Quirks & Quarks

Yes, We May Soon Have No Bananas

Banana plantations around the world are threatened by a new strain of a deadly banana blight, to which the dominant commercial strain of fruit has no defence.

A new mutant strain of a banana-killing fungus has been spreading quickly

Cavendish bananas are extremely vulnerable to fungal blight. (Steve Hopson/www.stevehopson.com)
In the mid 1900's, the most popular variety of banana in the world - the Gros Michel - was almost completely wiped out by a fungus known as Panama Disease. The Gros Michel was replaced by the Cavendish banana, which makes up about 95 percent of the world's banana exports.

But a new study by Dr. Gert Kema, a senior researcher with Plant Research International at Wageningen University in The Netherlands, has identified a new and more potent strain of Panama Disease. The new strain - Tropical Race 4 - began infecting bananas in Southeast Asia 50 years ago and has since spread to other parts of Asia, Africa, the Middle East and Australia.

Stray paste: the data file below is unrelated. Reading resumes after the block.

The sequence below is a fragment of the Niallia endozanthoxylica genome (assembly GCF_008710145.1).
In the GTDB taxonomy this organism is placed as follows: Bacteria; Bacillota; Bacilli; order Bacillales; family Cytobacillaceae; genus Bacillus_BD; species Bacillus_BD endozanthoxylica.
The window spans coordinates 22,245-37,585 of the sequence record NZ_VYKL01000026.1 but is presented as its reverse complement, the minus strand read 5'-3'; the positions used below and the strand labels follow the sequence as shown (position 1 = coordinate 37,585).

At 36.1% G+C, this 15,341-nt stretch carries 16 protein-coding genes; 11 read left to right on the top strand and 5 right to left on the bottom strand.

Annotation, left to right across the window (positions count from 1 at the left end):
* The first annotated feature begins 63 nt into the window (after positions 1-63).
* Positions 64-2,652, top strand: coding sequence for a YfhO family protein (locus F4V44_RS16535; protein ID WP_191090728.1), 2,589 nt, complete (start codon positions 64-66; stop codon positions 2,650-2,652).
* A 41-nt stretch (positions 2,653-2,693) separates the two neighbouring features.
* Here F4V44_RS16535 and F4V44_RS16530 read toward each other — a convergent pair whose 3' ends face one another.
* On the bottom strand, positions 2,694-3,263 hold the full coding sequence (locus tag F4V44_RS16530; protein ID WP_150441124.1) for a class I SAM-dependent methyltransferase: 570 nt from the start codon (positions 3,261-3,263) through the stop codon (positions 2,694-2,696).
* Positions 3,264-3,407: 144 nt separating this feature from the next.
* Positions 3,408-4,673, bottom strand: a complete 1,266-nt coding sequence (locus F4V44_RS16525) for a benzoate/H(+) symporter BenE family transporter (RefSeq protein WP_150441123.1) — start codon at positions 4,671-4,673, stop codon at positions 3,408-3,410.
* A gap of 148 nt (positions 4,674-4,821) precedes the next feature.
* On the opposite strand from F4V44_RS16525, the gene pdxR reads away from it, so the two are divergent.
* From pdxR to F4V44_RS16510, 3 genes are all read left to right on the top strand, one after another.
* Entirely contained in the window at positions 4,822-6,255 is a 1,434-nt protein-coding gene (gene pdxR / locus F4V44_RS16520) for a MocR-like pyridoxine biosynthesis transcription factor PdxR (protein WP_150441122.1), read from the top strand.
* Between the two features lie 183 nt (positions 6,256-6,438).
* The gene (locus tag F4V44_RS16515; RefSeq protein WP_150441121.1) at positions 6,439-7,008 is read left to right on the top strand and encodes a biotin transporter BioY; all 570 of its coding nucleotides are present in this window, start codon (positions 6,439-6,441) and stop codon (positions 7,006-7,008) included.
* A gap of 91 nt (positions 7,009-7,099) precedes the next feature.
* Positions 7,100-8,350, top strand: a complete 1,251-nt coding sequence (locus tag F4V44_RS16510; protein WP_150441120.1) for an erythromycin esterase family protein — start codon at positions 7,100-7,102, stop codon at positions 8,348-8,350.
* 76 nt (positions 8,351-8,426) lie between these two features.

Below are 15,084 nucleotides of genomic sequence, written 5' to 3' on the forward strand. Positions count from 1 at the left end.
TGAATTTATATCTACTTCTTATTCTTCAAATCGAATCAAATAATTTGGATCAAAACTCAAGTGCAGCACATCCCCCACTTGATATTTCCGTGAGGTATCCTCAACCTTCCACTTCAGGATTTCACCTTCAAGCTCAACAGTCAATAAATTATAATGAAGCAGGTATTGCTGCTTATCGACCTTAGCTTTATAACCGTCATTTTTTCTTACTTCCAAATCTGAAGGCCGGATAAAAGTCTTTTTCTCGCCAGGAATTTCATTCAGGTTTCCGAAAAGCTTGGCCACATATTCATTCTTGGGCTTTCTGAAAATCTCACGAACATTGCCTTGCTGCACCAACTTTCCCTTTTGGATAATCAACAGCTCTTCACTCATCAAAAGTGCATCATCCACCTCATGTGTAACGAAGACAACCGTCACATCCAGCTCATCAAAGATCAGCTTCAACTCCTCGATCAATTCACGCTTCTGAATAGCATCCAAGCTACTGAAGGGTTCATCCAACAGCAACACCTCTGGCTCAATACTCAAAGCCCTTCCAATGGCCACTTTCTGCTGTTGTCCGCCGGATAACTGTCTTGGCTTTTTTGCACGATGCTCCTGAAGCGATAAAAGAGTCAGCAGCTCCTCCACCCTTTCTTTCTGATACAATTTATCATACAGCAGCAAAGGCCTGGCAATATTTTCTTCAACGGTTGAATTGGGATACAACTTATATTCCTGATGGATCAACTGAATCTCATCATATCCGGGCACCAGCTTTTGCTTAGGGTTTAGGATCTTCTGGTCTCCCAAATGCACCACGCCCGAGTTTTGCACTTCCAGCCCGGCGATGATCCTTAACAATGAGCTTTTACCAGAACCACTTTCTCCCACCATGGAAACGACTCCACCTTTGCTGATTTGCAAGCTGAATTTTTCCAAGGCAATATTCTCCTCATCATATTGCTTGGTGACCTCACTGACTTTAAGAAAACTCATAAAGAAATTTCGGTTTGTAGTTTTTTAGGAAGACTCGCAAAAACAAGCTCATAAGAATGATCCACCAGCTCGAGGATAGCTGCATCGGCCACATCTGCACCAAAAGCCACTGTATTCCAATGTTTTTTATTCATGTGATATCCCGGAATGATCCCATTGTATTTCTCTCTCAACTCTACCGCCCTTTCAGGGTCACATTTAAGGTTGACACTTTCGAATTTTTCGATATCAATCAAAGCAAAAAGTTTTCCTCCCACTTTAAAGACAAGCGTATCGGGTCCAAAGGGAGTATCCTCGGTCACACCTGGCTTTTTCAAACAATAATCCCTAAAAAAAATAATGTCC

Researchers fear that unless a way to stop or contain the disease is found, it will reach the largest banana producing region in the world, Latin America, (which supplies all of Canada's bananas) in a few decades. 

Related Links

Paper in PLOS Pathogens
- Wageningen University release
- Washington Post story
The Telegraph story